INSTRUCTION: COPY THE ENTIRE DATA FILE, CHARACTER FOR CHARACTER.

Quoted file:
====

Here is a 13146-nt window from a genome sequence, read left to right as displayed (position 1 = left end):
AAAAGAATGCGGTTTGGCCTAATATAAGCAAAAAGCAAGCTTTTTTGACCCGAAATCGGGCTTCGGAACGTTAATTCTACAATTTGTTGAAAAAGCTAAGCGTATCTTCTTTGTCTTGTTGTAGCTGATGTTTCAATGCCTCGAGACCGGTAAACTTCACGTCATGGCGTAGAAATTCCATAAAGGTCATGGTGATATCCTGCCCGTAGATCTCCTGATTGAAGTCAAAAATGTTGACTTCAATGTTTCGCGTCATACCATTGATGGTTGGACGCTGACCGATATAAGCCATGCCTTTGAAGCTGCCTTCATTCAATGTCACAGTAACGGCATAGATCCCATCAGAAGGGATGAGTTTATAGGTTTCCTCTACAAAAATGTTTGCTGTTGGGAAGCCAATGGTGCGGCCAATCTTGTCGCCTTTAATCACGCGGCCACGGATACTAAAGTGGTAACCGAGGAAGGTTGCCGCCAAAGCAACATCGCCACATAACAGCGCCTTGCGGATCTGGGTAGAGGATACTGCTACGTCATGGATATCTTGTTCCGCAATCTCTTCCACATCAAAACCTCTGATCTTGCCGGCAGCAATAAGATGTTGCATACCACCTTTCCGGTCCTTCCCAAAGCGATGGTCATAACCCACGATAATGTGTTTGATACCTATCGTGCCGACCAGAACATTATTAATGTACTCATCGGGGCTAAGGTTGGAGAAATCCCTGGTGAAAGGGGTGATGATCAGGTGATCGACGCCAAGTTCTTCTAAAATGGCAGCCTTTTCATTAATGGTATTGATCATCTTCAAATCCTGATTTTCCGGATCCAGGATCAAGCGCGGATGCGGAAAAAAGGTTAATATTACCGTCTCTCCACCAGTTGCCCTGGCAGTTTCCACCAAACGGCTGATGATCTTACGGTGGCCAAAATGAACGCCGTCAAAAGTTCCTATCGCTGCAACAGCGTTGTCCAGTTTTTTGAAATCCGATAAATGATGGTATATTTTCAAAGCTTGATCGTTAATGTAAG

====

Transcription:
Here is a 13146-nt window from a genome sequence, read left to right as displayed (position 1 = left end):
AAAAGAATGCGGTTTGGCCTAATATAAGCAAAAAGCAAGCTTTTTTGACCCGAAATCGGGCTTCGGAACGTTAATTCTACAATTTGTTGAAAAAGCTAAGCGTATCTTCTTTGTCTTGTTGTAGCTGATGTTTCAATGCCTCGAGACCGGTAAACTTCACGTCATGGCGTAGAAATTCCATAAAGGTCATGGTGATATCCTGCCCGTAGATCTCCTGATTGAAGTCAAAAATGTTGACTTCAATGTTTCGCGTCATACCATTGATGGTTGGACGCTGACCGATATAAGCCATGCCTTTGAAGCTGCCTTCATTCAATGTCACAGTAACGGCATAGATCCCATCAGAAGGGATGAGTTTATAGGTTTCCTCTACAAAAATGTTTGCTGTTGGGAAGCCAATGGTGCGGCCAATCTTGTCGCCTTTAATCACGCGGCCACGGATACTAAAGTGGTAACCGAGGAAGGTTGCCGCCAAAGCAACATCGCCACATAACAGCGCCTTGCGGATCTGGGTAGAGGATACTGCTACGTCATGGATATCTTGTTCCGCAATCTCTTCCACATCAAAACCTCTGATCTTGCCGGCAGCAATAAGATGTTGCATACCACCTTTCCGGTCCTTCCCAAAGCGATGGTCATAACCCACGATAATGTGTTTGATACCTATCGTGCCGACCAGAACATTATTAATGTACTCATCGGGGCTAAGGTTGGAGAAATCCCTGGTGAAAGGGGTGATGATCAGGTGATCGACGCCAAGTTCTTCTAAAATGGCAGCCTTTTCATTAATGGTATTGATCATCTTCAAATCCTGATTTTCCGGATCCAGGATCAAGCGCGGATGCGGAAAAAAGGTTAATATTACCGTCTCTCCACCAGTTGCCCTGGCAGTTTCCACCAAACGGCTGATGATCTTACGGTGGCCAAAATGAACGCCGTCAAAAGTTCCTATCGCTGCAACAGCGTTGTCCAGTTTTTTGAAATCCGATAAATGATGGTATATTTTCAAAGCTTGATCGTTAATGTAAG